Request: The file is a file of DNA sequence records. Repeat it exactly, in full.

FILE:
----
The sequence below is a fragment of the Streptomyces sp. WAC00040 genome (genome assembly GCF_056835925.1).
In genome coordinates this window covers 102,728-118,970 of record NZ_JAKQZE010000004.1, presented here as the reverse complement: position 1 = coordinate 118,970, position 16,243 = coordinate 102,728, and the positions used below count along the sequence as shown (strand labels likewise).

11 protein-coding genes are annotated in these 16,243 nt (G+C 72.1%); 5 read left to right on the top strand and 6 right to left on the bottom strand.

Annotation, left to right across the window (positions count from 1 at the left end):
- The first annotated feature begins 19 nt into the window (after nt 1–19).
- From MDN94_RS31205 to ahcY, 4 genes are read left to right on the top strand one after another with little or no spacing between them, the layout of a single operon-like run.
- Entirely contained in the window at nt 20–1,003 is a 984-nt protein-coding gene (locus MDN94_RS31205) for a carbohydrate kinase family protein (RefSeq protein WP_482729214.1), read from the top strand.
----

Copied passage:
The sequence below is a fragment of the Streptomyces sp. WAC00040 genome (genome assembly GCF_056835925.1).
In genome coordinates this window covers 102,728-118,970 of record NZ_JAKQZE010000004.1, presented here as the reverse complement: position 1 = coordinate 118,970, position 16,243 = coordinate 102,728, and the positions used below count along the sequence as shown (strand labels likewise).

11 protein-coding genes are annotated in these 16,243 nt (G+C 72.1%); 5 read left to right on the top strand and 6 right to left on the bottom strand.

Annotation, left to right across the window (positions count from 1 at the left end):
- The first annotated feature begins 19 nt into the window (after nt 1–19).
- From MDN94_RS31205 to ahcY, 4 genes are read left to right on the top strand one after another with little or no spacing between them, the layout of a single operon-like run.
- Entirely contained in the window at nt 20–1,003 is a 984-nt protein-coding gene (locus MDN94_RS31205) for a carbohydrate kinase family protein (RefSeq protein WP_482729214.1), read from the top strand.